Here we describe two strains of the O157 serogroup identified as part of an ongoing epidemiologic survey of pathogenic E. coli in Brazil (3). Strain SC373/2 was isolated from a 9-month-old infant in Joinville, Santa Catarina, in 1997, and RN587/1, from a 7-month-old infant in Natal, Rio Grande do Norte, in 1998. Both patients had acute diarrhea of 7 days’ duration, accompanied by vomiting, fever, and moderate dehydration. These strains were the only enteropathogenic bacteria isolated from the patients’ stools. Rotavirus and cryptosporidia were not detected.

We used a combination of phenotypic assays and DNA sequencing to further characterize these isolates. DNA probe testing was performed by established methods (4). A fragment of the eae gene was amplified by polymerase chain reaction (PCR) and sequenced as described (5). Serotyping was performed at the E. coli Reference Laboratory (University Park, PA). Tests of localized adherence, autoaggregation, and attaching and effacing were performed as described (6,7). The bfpA gene was amplified by PCR and sequenced as described (8). Multilocus sequence typing was performed as described (9).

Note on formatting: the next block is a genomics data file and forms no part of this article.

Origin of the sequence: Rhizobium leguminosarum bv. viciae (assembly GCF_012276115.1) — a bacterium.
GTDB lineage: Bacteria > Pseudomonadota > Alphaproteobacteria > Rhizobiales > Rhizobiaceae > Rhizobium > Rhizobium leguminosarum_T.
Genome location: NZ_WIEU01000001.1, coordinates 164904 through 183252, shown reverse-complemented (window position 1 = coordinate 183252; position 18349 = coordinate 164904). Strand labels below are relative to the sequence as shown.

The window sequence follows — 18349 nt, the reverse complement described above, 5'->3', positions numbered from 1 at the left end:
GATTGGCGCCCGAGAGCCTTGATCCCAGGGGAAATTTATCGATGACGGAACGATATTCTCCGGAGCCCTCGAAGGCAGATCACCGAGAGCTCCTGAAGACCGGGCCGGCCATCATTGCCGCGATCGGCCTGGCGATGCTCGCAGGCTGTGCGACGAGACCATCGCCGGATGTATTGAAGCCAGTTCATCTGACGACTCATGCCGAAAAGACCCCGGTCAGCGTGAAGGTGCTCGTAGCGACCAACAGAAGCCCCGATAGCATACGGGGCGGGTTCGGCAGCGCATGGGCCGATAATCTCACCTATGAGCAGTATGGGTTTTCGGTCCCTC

Figure 1

Thumbnail of Clonal phylogeny of Escherichia coli strains of various pathotypes inferred from distances at synonymous sites in sequences of 13 concatenated loci (mutS was not included) by using the neighbor-joining algorithm. This consensus tree has numbers at each node, representing the percentage of bootstrapped trees in which the node was observed. SC373/2 and RN587/1 are the two O157 strains from Brazil. The other pathogenic strains included in the figure are described in Reid et al. (9). Th

Figure 1. Clonal phylogeny of Escherichia coli strains of various pathotypes inferred from distances at synonymous sites in sequences of 13 concatenated loci (mutS was not included) by using the neighbor-joining algorithm. This...